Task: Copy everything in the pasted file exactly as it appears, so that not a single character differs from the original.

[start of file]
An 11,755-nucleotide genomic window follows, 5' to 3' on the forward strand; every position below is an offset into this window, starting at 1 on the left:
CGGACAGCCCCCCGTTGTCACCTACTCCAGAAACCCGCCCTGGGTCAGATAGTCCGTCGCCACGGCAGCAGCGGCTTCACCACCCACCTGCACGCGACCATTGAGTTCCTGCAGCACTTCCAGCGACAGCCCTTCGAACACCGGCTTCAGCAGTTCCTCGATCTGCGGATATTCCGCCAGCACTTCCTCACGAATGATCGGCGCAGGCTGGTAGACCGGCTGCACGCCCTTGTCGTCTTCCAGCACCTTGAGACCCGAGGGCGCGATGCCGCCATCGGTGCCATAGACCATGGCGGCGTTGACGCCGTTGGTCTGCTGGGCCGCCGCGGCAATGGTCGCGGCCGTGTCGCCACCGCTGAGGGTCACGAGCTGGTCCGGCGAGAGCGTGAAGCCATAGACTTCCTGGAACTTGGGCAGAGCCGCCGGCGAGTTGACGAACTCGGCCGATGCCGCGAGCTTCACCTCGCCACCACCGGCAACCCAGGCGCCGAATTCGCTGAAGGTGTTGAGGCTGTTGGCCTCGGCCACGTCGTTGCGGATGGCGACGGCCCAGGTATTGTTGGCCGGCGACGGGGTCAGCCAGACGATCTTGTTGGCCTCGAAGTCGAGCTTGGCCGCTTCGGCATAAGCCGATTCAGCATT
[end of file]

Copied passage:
An 11,755-nucleotide genomic window follows, 5' to 3' on the forward strand; every position below is an offset into this window, starting at 1 on the left:
CGGACAGCCCCCCGTTGTCACCTACTCCAGAAACCCGCCCTGGGTCAGATAGTCCGTCGCCACGGCAGCAGCGGCTTCACCACCCACCTGCACGCGACCATTGAGTTCCTGCAGCACTTCCAGCGACAGCCCTTCGAACACCGGCTTCAGCAGTTCCTCGATCTGCGGATATTCCGCCAGCACTTCCTCACGAATGATCGGCGCAGGCTGGTAGACCGGCTGCACGCCCTTGTCGTCTTCCAGCACCTTGAGACCCGAGGGCGCGATGCCGCCATCGGTGCCATAGACCATGGCGGCGTTGACGCCGTTGGTCTGCTGGGCCGCCGCGGCAATGGTCGCGGCCGTGTCGCCACCGCTGAGGGTCACGAGCTGGTCCGGCGAGAGCGTGAAGCCATAGACTTCCTGGAACTTGGGCAGAGCCGCCGGCGAGTTGACGAACTCGGCCGATGCCGCGAGCTTCACCTCGCCACCACCGGCAACCCAGGCGCCGAATTCGCTGAAGGTGTTGAGGCTGTTGGCCTCGGCCACGTCGTTGCGGATGGCGACGGCCCAGGTATTGTTGGCCGGCGACGGGGTCAGCCAGACGATCTTGTTGGCCTCGAAGTCGAGCTTGGCCGCTTCGGCATAAGCCGATTCAGCATT